Software for Writers: Windows Live Writer
I blog. A lot. I write for this site, of course, but I also write thrice-weekly posts at the personal productivity site Lifehack, occasional posts at the anthropology blog Savage Minds, posts for my personal site at dwax.org, and the odd post for sites like ProBlogger and the design blog Smashing Magazine. (And there’s the abortive daddy-blog StepDadding that I designed from scratch, launched, updated for a few months, and then abandoned when I realized that daddy-blogging, even step-daddy-blogging, wasn’t quite the thing for me.)
Most of these sites use WordPress (dwax.org uses Drupal) and it’s easy enough to log into a WordPress site and write a post, but even with WordPress’ visual editor I find that I’m not very comfortable writing directly into WordPress. It works, but it’s pretty basic, and there’s certain “creature comforts” I enjoy when I write. What’s more, since each site is running a slightly different version of WordPress and slightly different extensions, it’s by no means a standardized experience.
So while I still log in and post directly once in a while, for the most part I write my posts off-line using Windows Live Writer which is, despite it’s Microsoft ancestry, one of the finest applications available (if not the finest) for posting to blogs. The benefits are many, including:
- A standard interface for all of the sites I post to – I just select the site I want to post a piece to from a drop-down menu and click “Publish”.
- Saved drafts, so I can start posts and leave them to simmer while I work on other stuff.
- Plugins for things like reusing snippets of text or inserting links to books on Amazon.
- Use of each site’s stylesheet so I can see what my post is going to look like before I post it.
- Running word count (in WLW 3 Technical Preview, available at the Windows Live site; this is technically not finished software, but it’s run fine for me for the couple of months I’ve been using it)
- The ability to easily add categories (which WLW retrieves from the site, so you just check the appropriate boxes), tags, and a publishing date in the future.
- Spell-check – which can be set to trigger automatically before a post is published.
- A source editor, so I can muck around with the underlying HTML. I actually use this as an HTML editor for sites that I don’t post directly to; I write my post and cut-and-paste the generated code into a new text file and email it to my editors.
- Off-line use, so I can write even if I can’t get online for some reason.
- A stripped-down Word-like interface, with most functions available using keyboard shortcuts, so I can easily add formatting, links, tables, etc.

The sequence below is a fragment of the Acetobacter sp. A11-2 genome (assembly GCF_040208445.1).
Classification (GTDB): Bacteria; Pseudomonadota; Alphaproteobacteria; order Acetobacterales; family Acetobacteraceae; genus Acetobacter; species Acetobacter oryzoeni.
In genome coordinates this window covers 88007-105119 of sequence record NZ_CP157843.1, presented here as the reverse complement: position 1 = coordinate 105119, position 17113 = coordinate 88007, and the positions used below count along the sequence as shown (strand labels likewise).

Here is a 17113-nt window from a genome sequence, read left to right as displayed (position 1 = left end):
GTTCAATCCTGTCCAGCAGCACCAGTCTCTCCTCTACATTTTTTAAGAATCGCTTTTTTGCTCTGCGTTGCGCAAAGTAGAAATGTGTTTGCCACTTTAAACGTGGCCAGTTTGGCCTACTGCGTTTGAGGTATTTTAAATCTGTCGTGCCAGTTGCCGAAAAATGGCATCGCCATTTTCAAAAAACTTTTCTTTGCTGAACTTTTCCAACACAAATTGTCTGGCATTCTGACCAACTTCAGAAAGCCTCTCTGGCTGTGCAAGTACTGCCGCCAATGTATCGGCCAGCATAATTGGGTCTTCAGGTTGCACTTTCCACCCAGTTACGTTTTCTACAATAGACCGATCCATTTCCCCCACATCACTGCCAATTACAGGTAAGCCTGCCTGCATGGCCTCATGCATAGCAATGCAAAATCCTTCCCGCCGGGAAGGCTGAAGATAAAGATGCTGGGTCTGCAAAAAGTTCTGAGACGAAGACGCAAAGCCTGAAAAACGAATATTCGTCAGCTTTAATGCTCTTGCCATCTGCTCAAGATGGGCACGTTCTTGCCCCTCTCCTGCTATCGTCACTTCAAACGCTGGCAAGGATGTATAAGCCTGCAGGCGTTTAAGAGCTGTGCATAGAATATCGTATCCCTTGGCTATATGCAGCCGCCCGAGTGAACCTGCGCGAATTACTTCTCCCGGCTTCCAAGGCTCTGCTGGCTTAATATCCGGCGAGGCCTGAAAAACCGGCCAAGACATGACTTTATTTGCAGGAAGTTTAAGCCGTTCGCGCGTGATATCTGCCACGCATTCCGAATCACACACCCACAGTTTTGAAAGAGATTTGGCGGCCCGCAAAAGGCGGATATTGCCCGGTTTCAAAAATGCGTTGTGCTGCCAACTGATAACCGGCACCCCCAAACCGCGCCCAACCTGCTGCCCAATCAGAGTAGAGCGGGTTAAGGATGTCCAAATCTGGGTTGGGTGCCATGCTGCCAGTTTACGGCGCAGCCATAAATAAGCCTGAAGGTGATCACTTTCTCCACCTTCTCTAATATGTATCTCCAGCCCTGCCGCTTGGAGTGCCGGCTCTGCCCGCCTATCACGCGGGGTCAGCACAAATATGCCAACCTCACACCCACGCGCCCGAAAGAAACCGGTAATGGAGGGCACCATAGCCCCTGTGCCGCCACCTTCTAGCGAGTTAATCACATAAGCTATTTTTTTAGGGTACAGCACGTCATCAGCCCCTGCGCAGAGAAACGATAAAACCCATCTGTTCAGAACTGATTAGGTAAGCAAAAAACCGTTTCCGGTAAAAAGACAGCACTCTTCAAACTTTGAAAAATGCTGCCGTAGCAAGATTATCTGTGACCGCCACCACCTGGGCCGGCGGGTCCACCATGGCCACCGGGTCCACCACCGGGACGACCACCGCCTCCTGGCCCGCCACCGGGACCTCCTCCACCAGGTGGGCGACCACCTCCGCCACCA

Best of all, WLW is free – you don’t even have to register it.
If you blog, whether you do it every day or only as the mood strikes, check out Windows Live Writer. It is easy to set up, auto-detecting the settings for most popular blogging platforms, and easy to use. It is perhaps the only piece of Microsoft software that I can whole-heartedly endorse – it does exactly what it needs to do and it does it well.
For a few tips and tricks about using WLW, check out my post from last year, 9 Ways to Get More Out of Windows Live Writer, at Lifehack.
I blog in Blogger and use WLW. I found that it is much easier to handle pictures and tables. Also with WLW you can look at the entire page at once rather than having to scroll through an editing window.
I love WLW! A couple of things though, if you strive to get valid XTHML code. Make sure and set XHTML as your mark up language. WLW tries to figure it out, but sometimes misses. If you use the Insert Flickr image plug-in, for some reason validators don’t like its code. I end up saving images to my desktop and using the WP insert media to clean up the code.
Otherwise, a nice program with some great features like inserting a link to a previous post of yours. Nice!
Similar to you, I don’t especially like the WordPress posting facility, though I too use it occasionally.
I tried out WLW over a year ago and found it frustrating to use. At that time, it seemed to make each paragraph a separate block. And I found it difficult to work with. Maybe newer versions are better. I’ll check out the recent version.
I use ECTO for my off-line blogging, which has worked just fine. EXCEPT the retrieve foto from Flickr facility seems broken now.
“despite it’s Microsoft ancestry” – spoils a great post.
I’m no MS fanboy by any means, but it’s a rubbish line. You’re better than that.
Martin: I use a great many MS products, including Windows (XP and the less-pleasing Vista) and Office 2007 (which I’ve written about extensively). I think it’s fair to say that, in general, MS products tend to be overpowered for most users, and strangely unrefined — there is more emphasis placed on adding new features to put the “Wow!” in than on polishing older features. So it *is* surprising, to me, that WLW is very polished — much more so, in my opinion, than many of its paid competitors — and as far as I can tell ahs no “catches”. It’s free, it produces fairly elegant code (a HUGE surprise to anyone who remembers the Bad Ol’ Days of FrontPage or who has the unfortunate job — as I do — of working with the HTML output from MS Word), it’s quite stable, and it’s pretty open. None of these are MS hallmarks, which makes WLW a real treat.
Okay Dustin, I’ll give you that. 🙂
1) Using MS Word for HTML … yep, those where painful times 🙂
2) Old FrontPage had a mind of its own when viewing the code. FP 03 is much better.
3) Vista, I’m still on the fence on – 3 months in. Lots of tweaking to get rid of the bloat and associated crap.
4) Word 2007 – Yuk. I’m sticking to 2003 for now.
And yep, WLW is near perfection – it’s really a competition killer in the desktop blog posting/editing market, imho.